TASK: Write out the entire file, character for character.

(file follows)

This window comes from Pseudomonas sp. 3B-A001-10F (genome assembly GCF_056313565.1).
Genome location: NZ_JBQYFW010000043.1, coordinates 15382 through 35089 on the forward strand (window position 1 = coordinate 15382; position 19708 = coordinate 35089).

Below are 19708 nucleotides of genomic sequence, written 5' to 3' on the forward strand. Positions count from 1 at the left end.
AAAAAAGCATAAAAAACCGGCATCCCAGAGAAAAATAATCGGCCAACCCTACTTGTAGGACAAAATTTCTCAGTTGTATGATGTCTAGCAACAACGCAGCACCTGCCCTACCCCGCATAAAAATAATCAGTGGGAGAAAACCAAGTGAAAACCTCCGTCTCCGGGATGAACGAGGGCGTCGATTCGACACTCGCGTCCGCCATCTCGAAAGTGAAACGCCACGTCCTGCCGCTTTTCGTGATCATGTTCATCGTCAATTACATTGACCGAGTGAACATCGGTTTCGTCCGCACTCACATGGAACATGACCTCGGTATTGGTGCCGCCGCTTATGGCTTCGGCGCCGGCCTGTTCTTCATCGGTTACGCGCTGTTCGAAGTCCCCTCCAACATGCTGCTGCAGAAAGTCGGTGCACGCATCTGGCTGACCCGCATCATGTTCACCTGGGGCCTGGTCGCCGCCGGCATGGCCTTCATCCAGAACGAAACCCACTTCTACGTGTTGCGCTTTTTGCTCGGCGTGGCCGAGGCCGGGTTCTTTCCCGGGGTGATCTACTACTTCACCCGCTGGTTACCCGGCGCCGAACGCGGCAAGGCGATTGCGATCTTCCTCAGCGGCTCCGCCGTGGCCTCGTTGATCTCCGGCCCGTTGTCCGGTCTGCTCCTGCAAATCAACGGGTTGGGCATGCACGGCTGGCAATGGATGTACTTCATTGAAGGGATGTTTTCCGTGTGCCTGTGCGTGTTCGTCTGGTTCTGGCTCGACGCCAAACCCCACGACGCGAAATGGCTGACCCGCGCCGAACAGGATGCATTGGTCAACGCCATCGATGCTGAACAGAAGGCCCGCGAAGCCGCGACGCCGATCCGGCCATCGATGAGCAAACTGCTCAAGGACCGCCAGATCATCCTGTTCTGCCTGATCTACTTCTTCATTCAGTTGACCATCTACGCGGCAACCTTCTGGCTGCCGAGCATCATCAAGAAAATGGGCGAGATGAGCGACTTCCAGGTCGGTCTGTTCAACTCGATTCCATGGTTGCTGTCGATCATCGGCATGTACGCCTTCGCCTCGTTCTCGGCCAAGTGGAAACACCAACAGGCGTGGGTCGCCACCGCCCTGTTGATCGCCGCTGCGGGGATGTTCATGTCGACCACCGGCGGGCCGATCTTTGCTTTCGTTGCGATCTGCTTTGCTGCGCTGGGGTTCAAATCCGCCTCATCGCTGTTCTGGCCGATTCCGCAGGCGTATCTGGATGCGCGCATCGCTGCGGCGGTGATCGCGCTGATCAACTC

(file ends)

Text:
This window comes from Pseudomonas sp. 3B-A001-10F (genome assembly GCF_056313565.1).
Genome location: NZ_JBQYFW010000043.1, coordinates 15382 through 35089 on the forward strand (window position 1 = coordinate 15382; position 19708 = coordinate 35089).

Below are 19708 nucleotides of genomic sequence, written 5' to 3' on the forward strand. Positions count from 1 at the left end.
AAAAAAGCATAAAAAACCGGCATCCCAGAGAAAAATAATCGGCCAACCCTACTTGTAGGACAAAATTTCTCAGTTGTATGATGTCTAGCAACAACGCAGCACCTGCCCTACCCCGCATAAAAATAATCAGTGGGAGAAAACCAAGTGAAAACCTCCGTCTCCGGGATGAACGAGGGCGTCGATTCGACACTCGCGTCCGCCATCTCGAAAGTGAAACGCCACGTCCTGCCGCTTTTCGTGATCATGTTCATCGTCAATTACATTGACCGAGTGAACATCGGTTTCGTCCGCACTCACATGGAACATGACCTCGGTATTGGTGCCGCCGCTTATGGCTTCGGCGCCGGCCTGTTCTTCATCGGTTACGCGCTGTTCGAAGTCCCCTCCAACATGCTGCTGCAGAAAGTCGGTGCACGCATCTGGCTGACCCGCATCATGTTCACCTGGGGCCTGGTCGCCGCCGGCATGGCCTTCATCCAGAACGAAACCCACTTCTACGTGTTGCGCTTTTTGCTCGGCGTGGCCGAGGCCGGGTTCTTTCCCGGGGTGATCTACTACTTCACCCGCTGGTTACCCGGCGCCGAACGCGGCAAGGCGATTGCGATCTTCCTCAGCGGCTCCGCCGTGGCCTCGTTGATCTCCGGCCCGTTGTCCGGTCTGCTCCTGCAAATCAACGGGTTGGGCATGCACGGCTGGCAATGGATGTACTTCATTGAAGGGATGTTTTCCGTGTGCCTGTGCGTGTTCGTCTGGTTCTGGCTCGACGCCAAACCCCACGACGCGAAATGGCTGACCCGCGCCGAACAGGATGCATTGGTCAACGCCATCGATGCTGAACAGAAGGCCCGCGAAGCCGCGACGCCGATCCGGCCATCGATGAGCAAACTGCTCAAGGACCGCCAGATCATCCTGTTCTGCCTGATCTACTTCTTCATTCAGTTGACCATCTACGCGGCAACCTTCTGGCTGCCGAGCATCATCAAGAAAATGGGCGAGATGAGCGACTTCCAGGTCGGTCTGTTCAACTCGATTCCATGGTTGCTGTCGATCATCGGCATGTACGCCTTCGCCTCGTTCTCGGCCAAGTGGAAACACCAACAGGCGTGGGTCGCCACCGCCCTGTTGATCGCCGCTGCGGGGATGTTCATGTCGACCACCGGCGGGCCGATCTTTGCTTTCGTTGCGATCTGCTTTGCTGCGCTGGGGTTCAAATCCGCCTCATCGCTGTTCTGGCCGATTCCGCAGGCGTATCTGGATGCGCGCATCGCTGCGGCGGTGATCGCGCTGATCAACTC